Intel Gets Passive on Optics

Deep in the labs, the chip giant is trying its hand at making photonics manufacturing cheaper

September 10, 2004

4 Min Read
Intel Gets Passive on Optics

Silicon lasers and modulators might capture the imagination of some, but Intel Corp.'s (Nasdaq: INTC) biggest contributions to optics might come in the less glamorous area of passive alignment.

At this week's Intel Developer Forum, senior photonics researcher Andrew Alduino gave an overview of his lab's work in that area. It's not exactly the most popular topic from Intel's research division -- Alduino's talk drew only six attendees, including two Intel speakers who'd arrived early from the next session.

That's to be expected, though. Intel's microprocessors are the stars at IDF, which is geared towards server designers and engineers. Intel's photonics work is geeky in a different way, and much of it won't be found in products this year or, in some cases, even this decade. "We're a longer-term research lab," Alduino said.

When it comes to optics, Intel has made perhaps too much fuss over things like silicon modulators (see Intel's Modest Modulator ). Passive alignment seems more pragmatic, because it involves extremely precise manufacturing techniques, an area where Intel excels.

Optical modules are expensive to build because the process is difficult to automate. The elements have to be aligned so that enough of the laser's light gets into the fiber. This is done through "active alignment," where the laser is turned on and its output gets monitored while an operator manually tweaks the alignment. The procedure produces fabulous results, but it's time-consuming and expensive.

With passive alignment, the process could become more like snapping Legos together -- no laser monitoring required. But that means the assembly technician has to trust the parts can line up perfectly, so that none of the active-alignment tweaking is necessary.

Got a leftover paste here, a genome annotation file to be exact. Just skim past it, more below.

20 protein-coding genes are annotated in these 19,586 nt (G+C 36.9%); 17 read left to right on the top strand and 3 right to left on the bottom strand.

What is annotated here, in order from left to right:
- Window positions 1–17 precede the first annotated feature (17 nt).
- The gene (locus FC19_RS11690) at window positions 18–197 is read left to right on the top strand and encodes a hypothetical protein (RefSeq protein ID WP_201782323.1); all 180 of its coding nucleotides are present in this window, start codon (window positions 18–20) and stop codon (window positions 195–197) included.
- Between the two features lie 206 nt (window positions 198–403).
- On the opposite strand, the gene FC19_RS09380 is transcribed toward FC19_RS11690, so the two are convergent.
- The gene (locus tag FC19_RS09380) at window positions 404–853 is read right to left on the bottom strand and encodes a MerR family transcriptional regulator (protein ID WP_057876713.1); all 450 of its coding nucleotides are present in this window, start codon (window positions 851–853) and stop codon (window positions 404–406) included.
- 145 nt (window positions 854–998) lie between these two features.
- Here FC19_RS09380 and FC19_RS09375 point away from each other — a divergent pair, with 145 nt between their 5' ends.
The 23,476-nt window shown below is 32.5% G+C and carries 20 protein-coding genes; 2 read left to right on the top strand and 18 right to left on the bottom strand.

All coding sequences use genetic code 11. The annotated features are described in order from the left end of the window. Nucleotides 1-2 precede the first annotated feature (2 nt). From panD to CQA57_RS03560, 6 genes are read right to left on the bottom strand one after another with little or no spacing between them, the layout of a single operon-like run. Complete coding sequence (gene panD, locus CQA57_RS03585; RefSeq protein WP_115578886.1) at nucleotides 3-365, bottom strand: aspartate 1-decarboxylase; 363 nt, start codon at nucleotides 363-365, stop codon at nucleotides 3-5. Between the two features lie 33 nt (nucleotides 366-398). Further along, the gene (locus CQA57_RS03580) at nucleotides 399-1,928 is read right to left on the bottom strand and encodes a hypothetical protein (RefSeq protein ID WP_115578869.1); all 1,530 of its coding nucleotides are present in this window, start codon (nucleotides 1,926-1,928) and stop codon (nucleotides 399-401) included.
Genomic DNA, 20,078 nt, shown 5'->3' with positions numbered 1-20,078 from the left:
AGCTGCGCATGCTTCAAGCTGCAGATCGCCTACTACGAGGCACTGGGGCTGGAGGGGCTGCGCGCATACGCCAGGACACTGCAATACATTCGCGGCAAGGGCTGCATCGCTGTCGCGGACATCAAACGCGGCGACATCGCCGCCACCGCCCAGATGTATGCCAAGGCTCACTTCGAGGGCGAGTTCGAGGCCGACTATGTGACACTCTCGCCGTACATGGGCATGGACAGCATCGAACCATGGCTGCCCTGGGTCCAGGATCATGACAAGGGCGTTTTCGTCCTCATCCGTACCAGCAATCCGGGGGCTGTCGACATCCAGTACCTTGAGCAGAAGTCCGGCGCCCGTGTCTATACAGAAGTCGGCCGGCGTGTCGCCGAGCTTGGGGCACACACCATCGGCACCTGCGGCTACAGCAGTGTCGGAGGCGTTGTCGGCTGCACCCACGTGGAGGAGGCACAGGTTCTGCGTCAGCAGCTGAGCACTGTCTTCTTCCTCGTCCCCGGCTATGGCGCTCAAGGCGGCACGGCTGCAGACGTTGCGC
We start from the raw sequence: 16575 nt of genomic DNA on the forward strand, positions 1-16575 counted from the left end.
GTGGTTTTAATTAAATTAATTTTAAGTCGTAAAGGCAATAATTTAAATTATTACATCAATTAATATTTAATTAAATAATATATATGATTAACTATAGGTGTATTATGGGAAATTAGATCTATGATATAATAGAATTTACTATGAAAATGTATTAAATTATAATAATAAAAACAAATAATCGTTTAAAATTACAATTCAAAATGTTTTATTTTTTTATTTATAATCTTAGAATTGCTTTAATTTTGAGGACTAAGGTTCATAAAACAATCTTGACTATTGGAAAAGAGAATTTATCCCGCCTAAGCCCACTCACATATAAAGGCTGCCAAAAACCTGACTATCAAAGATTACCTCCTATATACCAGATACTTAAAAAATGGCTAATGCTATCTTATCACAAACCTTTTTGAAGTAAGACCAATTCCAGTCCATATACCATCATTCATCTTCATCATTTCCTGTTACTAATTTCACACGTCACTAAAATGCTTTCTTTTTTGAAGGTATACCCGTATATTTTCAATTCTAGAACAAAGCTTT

That's where semiconductor manufacturing can come in handy, because it involves the creation of microscopic structures etched out of a block of silicon. The right shapes can help make passive alignment work, as Alduino illustrated with a few textbook examples, all of which Intel has produced in the lab:

  • Grooves
    A common approach is to etch grooves into the silicon, to hold the fiber in place. These can be U-shaped -- rectangular channels resembling the Death Star trench in Episode IV -- or V-shaped.

  • Laser attach
    Lasers aren't made of silicon yet, so if you're building silicon-based integrated optics, the laser has to be built separately and glued atop the silicon substrate. By placing gold bumps on the substrate and the laser, the laser's positioning can be made predictable enough to avoid having to do active alignment.

  • Mirrors
    An ultra-smooth 45-degree mirror can make a horizontal beam reflect "up" or "down." Useful in adapting certain lasers to certain module designs.

  • Waveguide trenches
    With properly shaped waveguides, one can change the shape of the optical beam, increasing its chances of hitting the target within the fiber's diameter. "We expand the beam enough so we aren't aligning a needle to a needle," Alduino said. "It's a garbage can to a garbage can."

Of course, passive alignment has been a hot topic for a while. Intel didn't invent these shapes, and startups including Arrayed Fiberoptics Corp. and Xponent Photonics Inc. are trying to commercialize techniques of their own.

But new optical manufacturing techniques have been slow to commercialize, now that easy funding has fled the photonics industry. Newport Corp. (Nasdaq: NEWP), for example, tried applying its chip-building expertise to photonics but had to scale back those plans as the market dried up (see Newport Still Believes in Fiber).

Those companies continuing the work admit the industry is still taking baby steps. For example, Arrayed has developed a way to stack semiconductor wafers precisely, allowing it to build vertically oriented modules en masse. Passive alignment is achieved using silicon tunnels -- chips with tiny holes -- that hold the fiber in place (see Arrayed Fiberoptics Intros Tech Platform). Nice trick, but the company is starting slow, with stacks of just two elements: a fiber and a lens, to make collimator arrays.

"The question is similar to the beginning of the IC industry. You had people asking how long it would take to create a television on an IC. You don't start there. You start with something simpler," says Ben Jian, Arrayed founder. On the plus side, Arrayed's collimator arrays are commercially available and will be in Thorlabs Inc.'s catalog next month, Jian says.

Assuming passive alignment finds its way into volume production, the next step would be to further automate the process, because it still requires a human touch. Alduino said Intel has a "clear vision" of how that automated tool should operate, but he added that Intel wouldn't be the one to build and sell such a machine. — Craig Matsumoto, Senior Editor, Light Reading

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